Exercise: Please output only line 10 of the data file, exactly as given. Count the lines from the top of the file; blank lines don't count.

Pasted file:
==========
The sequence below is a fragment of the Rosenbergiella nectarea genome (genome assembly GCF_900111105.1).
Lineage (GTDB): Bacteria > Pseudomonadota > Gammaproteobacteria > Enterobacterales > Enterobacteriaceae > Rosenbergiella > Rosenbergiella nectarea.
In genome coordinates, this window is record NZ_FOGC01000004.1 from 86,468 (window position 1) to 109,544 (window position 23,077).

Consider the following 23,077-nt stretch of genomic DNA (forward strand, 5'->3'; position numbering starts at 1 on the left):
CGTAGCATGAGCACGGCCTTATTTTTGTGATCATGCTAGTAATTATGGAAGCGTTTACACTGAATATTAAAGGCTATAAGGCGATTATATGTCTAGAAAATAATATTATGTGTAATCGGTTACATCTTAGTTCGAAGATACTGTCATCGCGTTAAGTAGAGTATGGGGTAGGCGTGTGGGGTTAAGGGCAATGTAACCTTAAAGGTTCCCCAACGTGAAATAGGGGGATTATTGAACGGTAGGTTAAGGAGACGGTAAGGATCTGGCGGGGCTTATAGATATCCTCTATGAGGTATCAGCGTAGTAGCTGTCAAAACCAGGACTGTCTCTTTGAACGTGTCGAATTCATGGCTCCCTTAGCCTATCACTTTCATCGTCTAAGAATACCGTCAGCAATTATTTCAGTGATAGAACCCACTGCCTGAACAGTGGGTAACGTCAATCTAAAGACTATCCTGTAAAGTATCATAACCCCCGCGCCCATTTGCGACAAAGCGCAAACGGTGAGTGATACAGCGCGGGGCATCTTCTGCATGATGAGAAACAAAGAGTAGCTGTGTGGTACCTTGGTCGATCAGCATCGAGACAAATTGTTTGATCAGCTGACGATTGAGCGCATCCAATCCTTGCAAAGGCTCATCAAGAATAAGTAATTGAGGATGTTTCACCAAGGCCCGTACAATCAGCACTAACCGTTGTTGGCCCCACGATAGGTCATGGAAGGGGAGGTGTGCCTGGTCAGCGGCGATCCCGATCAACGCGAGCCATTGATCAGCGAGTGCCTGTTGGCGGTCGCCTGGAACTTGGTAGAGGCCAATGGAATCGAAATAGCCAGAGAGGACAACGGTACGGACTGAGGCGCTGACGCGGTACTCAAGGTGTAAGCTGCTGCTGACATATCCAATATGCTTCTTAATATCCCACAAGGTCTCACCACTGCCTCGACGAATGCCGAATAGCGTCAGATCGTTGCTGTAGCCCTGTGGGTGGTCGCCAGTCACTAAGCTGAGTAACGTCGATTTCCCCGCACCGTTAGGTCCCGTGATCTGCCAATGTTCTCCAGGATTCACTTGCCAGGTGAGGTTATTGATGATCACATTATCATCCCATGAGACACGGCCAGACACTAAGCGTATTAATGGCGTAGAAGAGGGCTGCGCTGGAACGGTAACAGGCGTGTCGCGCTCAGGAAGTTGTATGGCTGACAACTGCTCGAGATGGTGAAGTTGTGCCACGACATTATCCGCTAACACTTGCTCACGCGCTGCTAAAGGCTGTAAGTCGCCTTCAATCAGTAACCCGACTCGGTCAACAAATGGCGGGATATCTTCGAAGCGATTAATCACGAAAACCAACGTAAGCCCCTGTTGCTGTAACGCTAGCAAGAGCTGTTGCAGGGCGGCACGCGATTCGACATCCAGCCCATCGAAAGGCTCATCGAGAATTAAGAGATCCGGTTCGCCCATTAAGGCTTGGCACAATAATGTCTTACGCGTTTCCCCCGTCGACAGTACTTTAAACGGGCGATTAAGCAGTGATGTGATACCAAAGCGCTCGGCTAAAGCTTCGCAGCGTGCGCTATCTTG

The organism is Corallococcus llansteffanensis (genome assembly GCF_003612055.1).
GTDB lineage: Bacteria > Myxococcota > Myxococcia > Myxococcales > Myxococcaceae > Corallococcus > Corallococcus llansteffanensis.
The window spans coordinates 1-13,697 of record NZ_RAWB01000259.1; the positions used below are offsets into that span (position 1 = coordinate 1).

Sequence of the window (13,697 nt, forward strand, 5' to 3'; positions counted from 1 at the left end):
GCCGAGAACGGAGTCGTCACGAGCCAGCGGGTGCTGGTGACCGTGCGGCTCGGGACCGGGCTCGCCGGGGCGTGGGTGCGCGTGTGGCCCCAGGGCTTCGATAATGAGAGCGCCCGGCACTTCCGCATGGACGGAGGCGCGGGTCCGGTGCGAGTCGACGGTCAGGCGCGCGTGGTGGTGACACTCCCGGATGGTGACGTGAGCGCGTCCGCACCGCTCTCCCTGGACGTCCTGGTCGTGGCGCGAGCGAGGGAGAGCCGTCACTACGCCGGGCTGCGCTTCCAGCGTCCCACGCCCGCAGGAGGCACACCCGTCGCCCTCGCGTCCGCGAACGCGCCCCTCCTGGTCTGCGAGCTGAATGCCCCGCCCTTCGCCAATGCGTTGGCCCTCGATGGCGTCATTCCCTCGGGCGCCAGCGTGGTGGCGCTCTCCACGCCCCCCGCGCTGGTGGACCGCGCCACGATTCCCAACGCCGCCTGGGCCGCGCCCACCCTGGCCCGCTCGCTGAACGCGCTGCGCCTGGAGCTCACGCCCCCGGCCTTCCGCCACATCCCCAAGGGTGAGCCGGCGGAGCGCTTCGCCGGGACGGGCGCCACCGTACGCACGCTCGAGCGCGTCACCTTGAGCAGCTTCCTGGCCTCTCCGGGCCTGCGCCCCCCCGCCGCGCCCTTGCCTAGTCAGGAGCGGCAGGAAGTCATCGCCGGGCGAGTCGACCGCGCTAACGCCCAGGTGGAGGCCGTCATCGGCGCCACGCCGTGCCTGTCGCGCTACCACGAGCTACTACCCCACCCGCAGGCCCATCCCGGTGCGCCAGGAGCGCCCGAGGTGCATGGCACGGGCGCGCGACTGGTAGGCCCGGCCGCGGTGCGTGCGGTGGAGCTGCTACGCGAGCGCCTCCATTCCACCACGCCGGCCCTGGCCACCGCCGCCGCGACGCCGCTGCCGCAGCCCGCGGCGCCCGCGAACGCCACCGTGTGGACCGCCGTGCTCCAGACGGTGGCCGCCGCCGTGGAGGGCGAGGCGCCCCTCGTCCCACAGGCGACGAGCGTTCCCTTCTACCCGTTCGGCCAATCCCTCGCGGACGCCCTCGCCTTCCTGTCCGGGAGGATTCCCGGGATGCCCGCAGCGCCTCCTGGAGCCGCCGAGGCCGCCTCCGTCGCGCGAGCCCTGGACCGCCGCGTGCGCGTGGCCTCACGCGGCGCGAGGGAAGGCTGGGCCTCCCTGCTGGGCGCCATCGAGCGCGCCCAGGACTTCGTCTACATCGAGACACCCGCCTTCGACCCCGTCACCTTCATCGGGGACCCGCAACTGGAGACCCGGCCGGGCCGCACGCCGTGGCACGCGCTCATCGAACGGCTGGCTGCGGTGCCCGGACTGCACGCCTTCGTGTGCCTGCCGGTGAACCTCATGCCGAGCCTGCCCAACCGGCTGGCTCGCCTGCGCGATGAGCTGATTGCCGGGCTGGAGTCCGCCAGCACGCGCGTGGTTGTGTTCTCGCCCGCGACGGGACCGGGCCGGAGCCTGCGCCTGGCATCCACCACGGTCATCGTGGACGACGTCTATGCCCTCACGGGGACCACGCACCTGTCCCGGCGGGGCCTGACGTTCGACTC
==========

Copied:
GCCGAGAACGGAGTCGTCACGAGCCAGCGGGTGCTGGTGACCGTGCGGCTCGGGACCGGGCTCGCCGGGGCGTGGGTGCGCGTGTGGCCCCAGGGCTTCGATAATGAGAGCGCCCGGCACTTCCGCATGGACGGAGGCGCGGGTCCGGTGCGAGTCGACGGTCAGGCGCGCGTGGTGGTGACACTCCCGGATGGTGACGTGAGCGCGTCCGCACCGCTCTCCCTGGACGTCCTGGTCGTGGCGCGAGCGAGGGAGAGCCGTCACTACGCCGGGCTGCGCTTCCAGCGTCCCACGCCCGCAGGAGGCACACCCGTCGCCCTCGCGTCCGCGAACGCGCCCCTCCTGGTCTGCGAGCTGAATGCCCCGCCCTTCGCCAATGCGTTGGCCCTCGATGGCGTCATTCCCTCGGGCGCCAGCGTGGTGGCGCTCTCCACGCCCCCCGCGCTGGTGGACCGCGCCACGATTCCCAACGCCGCCTGGGCCGCGCCCACCCTGGCCCGCTCGCTGAACGCGCTGCGCCTGGAGCTCACGCCCCCGGCCTTCCGCCACATCCCCAAGGGTGAGCCGGCGGAGCGCTTCGCCGGGACGGGCGCCACCGTACGCACGCTCGAGCGCGTCACCTTGAGCAGCTTCCTGGCCTCTCCGGGCCTGCGCCCCCCCGCCGCGCCCTTGCCTAGTCAGGAGCGGCAGGAAGTCATCGCCGGGCGAGTCGACCGCGCTAACGCCCAGGTGGAGGCCGTCATCGGCGCCACGCCGTGCCTGTCGCGCTACCACGAGCTACTACCCCACCCGCAGGCCCATCCCGGTGCGCCAGGAGCGCCCGAGGTGCATGGCACGGGCGCGCGACTGGTAGGCCCGGCCGCGGTGCGTGCGGTGGAGCTGCTACGCGAGCGCCTCCATTCCACCACGCCGGCCCTGGCCACCGCCGCCGCGACGCCGCTGCCGCAGCCCGCGGCGCCCGCGAACGCCACCGTGTGGACCGCCGTGCTCCAGACGGTGGCCGCCGCCGTGGAGGGCGAGGCGCCCCTCGTCCCACAGGCGACGAGCGTTCCCTTCTACCCGTTCGGCCAATCCCTCGCGGACGCCCTCGCCTTCCTGTCCGGGAGGATTCCCGGGATGCCCGCAGCGCCTCCTGGAGCCGCCGAGGCCGCCTCCGTCGCGCGAGCCCTGGACCGCCGCGTGCGCGTGGCCTCACGCGGCGCGAGGGAAGGCTGGGCCTCCCTGCTGGGCGCCATCGAGCGCGCCCAGGACTTCGTCTACATCGAGACACCCGCCTTCGACCCCGTCACCTTCATCGGGGACCCGCAACTGGAGACCCGGCCGGGCCGCACGCCGTGGCACGCGCTCATCGAACGGCTGGCTGCGGTGCCCGGACTGCACGCCTTCGTGTGCCTGCCGGTGAACCTCATGCCGAGCCTGCCCAACCGGCTGGCTCGCCTGCGCGATGAGCTGATTGCCGGGCTGGAGTCCGCCAGCACGCGCGTGGTTGTGTTCTCGCCCGCGACGGGACCGGGCCGGAGCCTGCGCCTGGCATCCACCACGGTCATCGTGGACGACGTCTATGCCCTCACGGGGACCACGCACCTGTCCCGGCGGGGCCTGACGTTCGACTC